As any parent knows, every child is different. Not only do children learn in different ways, but their learning doesn’t always take place in the ways we would expect. When a young mind understands the Gospel for the very first time, sometimes the heart and mouth take time to follow. Therefore discipleship can look different for different kids. One size does not fit all.
However, there are some things that remain constant when teaching kids the Gospel. These things don’t change. And one basic, universal truth when teaching kids the most important message in the world is that they understand that message. Before kids can believe in the Gospel, they have to comprehend the good news. The Apostle Paul says that for sinners to be saved, they must come to a “knowledge of the truth.” (1 Tim. 2:4) In his letter to the Colossians, he desires that they become a people always “increasing in the knowledge of God.” (Col. 1:10) In Christianity, knowledge is important.
The challenge in almost every church today is to avoid the problem of mindless obedience. This arises when parents and pastors begin presenting the Gospel to kids as if it’s a game of memory. Far too many children in the American church grow up with the ability to regurgitate short, simple answers about the Bible without being trained to think meaningfully and even critically about the deep things of God revealed to us in Scripture. The church is full of disciples, not parrots. And a relationship with Jesus is about much more than memorization. The kind of biblical knowledge that Paul savors isn’t the kind that puffs up. (1 Cor. 8:1) Instead, his goal was to “know him and the power of his resurrection.” (Phil. 3:10) In order to make sure our children know that power, and to shake them loose from the bonds of apathetic religion, the church must stop anesthetizing children with Christianity that can be learned from flash cards. We have to start asking them questions about the faith they claim to hold. Real, piercing questions. The kind they’ll have to answer one day from people who aren’t their parents. They must be “prepared to make a defense to anyone who asks you for a reason for the hope that is in you.” (1 Pet. 3:15) That defense begins in the home.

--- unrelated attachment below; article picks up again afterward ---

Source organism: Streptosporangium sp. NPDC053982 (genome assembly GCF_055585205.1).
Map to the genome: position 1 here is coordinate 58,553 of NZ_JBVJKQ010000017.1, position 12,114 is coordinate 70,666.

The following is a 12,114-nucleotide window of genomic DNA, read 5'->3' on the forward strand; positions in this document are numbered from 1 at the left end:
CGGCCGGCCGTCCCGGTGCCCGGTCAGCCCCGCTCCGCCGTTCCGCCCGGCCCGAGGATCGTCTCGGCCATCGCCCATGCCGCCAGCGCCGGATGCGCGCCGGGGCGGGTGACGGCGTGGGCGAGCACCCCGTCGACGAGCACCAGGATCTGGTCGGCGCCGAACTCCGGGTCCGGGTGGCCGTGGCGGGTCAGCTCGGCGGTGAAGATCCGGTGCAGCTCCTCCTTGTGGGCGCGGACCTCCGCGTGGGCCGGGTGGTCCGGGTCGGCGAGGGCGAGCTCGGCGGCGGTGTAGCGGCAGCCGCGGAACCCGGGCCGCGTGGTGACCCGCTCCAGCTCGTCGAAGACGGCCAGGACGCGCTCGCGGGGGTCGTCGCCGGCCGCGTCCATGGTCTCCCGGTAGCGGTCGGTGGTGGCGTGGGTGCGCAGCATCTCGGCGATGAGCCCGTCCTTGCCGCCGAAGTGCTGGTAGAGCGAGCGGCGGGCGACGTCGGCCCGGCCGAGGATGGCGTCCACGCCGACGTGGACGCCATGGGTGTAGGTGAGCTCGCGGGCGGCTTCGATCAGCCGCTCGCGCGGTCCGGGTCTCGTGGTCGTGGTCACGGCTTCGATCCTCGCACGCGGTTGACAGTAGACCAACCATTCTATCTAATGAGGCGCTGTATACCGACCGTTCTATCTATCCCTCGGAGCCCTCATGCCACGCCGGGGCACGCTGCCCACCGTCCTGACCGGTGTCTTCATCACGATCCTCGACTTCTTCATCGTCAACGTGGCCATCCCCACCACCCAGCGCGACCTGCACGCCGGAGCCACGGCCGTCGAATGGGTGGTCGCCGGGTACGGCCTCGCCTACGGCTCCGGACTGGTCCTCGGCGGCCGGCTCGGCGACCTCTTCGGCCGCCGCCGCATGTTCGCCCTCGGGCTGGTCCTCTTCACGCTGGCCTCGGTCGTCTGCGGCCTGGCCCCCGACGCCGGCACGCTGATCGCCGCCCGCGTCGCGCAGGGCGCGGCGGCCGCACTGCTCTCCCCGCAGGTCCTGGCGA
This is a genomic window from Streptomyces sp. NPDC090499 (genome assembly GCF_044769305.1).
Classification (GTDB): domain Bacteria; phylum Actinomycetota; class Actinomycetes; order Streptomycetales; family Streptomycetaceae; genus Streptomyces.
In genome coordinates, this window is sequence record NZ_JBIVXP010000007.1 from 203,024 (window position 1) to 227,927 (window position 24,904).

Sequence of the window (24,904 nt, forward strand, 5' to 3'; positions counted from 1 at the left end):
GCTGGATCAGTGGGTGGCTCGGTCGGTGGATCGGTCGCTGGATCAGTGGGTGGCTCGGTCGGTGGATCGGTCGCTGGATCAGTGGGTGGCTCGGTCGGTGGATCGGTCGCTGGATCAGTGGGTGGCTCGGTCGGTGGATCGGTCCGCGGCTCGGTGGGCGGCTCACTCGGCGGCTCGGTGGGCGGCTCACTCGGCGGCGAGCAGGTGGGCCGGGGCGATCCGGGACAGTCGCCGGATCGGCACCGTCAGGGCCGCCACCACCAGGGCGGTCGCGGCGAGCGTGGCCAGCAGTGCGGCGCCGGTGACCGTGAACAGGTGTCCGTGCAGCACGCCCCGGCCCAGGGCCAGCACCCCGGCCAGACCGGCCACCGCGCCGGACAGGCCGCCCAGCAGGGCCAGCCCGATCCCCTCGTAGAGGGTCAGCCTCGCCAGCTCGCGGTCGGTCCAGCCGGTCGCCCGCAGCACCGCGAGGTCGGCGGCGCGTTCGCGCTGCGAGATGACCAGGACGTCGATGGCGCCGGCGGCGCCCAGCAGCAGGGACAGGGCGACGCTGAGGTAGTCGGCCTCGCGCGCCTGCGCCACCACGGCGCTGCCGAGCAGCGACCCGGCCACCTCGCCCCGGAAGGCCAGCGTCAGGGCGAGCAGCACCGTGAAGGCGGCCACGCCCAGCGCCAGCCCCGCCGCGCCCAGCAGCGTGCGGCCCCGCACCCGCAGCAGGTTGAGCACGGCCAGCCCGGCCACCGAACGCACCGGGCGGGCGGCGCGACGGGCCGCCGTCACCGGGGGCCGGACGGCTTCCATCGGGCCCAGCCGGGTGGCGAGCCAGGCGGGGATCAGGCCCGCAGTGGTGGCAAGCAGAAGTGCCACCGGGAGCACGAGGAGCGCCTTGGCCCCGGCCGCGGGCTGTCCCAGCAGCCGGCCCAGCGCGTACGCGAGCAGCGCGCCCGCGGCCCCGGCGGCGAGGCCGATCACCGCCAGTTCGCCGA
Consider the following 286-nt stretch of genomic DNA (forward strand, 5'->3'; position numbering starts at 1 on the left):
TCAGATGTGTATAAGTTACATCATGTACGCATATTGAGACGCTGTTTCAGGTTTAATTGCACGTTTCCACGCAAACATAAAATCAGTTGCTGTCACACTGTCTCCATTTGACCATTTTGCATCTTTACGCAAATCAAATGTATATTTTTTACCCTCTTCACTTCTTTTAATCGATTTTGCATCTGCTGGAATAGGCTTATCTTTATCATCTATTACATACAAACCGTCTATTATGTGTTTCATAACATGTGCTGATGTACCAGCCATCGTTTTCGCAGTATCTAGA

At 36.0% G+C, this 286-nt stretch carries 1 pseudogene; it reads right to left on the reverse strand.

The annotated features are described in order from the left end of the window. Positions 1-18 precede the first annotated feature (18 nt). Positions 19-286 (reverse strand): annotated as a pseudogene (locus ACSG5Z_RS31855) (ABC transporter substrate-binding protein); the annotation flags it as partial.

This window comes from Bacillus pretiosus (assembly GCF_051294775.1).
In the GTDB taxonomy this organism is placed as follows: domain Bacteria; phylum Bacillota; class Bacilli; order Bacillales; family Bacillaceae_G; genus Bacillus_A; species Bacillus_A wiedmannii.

This is more than simply the Socratic method for Christians. Modern discipleship in the 21st century must ensure that our children’s biblical vocabulary has theological substance underneath it and that their words have meaning behind them. As disciples, their faith must have more than ready-made answers. Christian kids cannot be allowed to speak Christian-ese without understanding the eternal truths contained in the Gospel itself. We must challenge our children to know the “why” behind their faith:
Parent: How did God save us?
Child: He sent His only Son to die.
Parent: Why did Jesus die on the cross?
Child: To save us from our sins.
Parent: Why does He have to save us from our sins?
Child: Because sin is bad.
Parent: Why is sin bad?
Child: Because it is disobedience against God.
Parent: Why must God be obeyed?
Child: Because He’s God.
Inevitably, in the biblical training and discipleship of children, kids will eventually run into loops or dead ends. Sometimes they also bring everyone to very simple, yet profound, truths. These are instances when children can no longer explain the reasons for the things they believe. These are also opportunities to teach children to go deeper and further in God’s Word. For instance…
Parent: (After reading Isaiah 6 about holiness and sin) Why do we need God to save us from our sins?
Child: Because we’re not holy.
Parent: Why are we not holy?
Child: Because we’ve sinned against God.
Parent: Why did Jesus have to die? Why couldn’t God have simply forgiven us?
Child: Because He had to die in our place.
Parent: Why did He have to die in our place?
Child: Because He had to take our punishment.
Through a series of questions and a process of something called “catechesis,” the parent and child have now arrived at the concept of penal substitutionary atonement, the foundation of the Gospel itself. Not only is this an opportunity to review passages of Scripture on the atonement; it’s also a process whereby the child learns to think critically about concepts like sin, holiness, justice, and ultimately about grace. If this sounds like a long process, it is. It’s called discipleship. And the souls of our children are at stake. Jesus shed His blood to save such precious souls.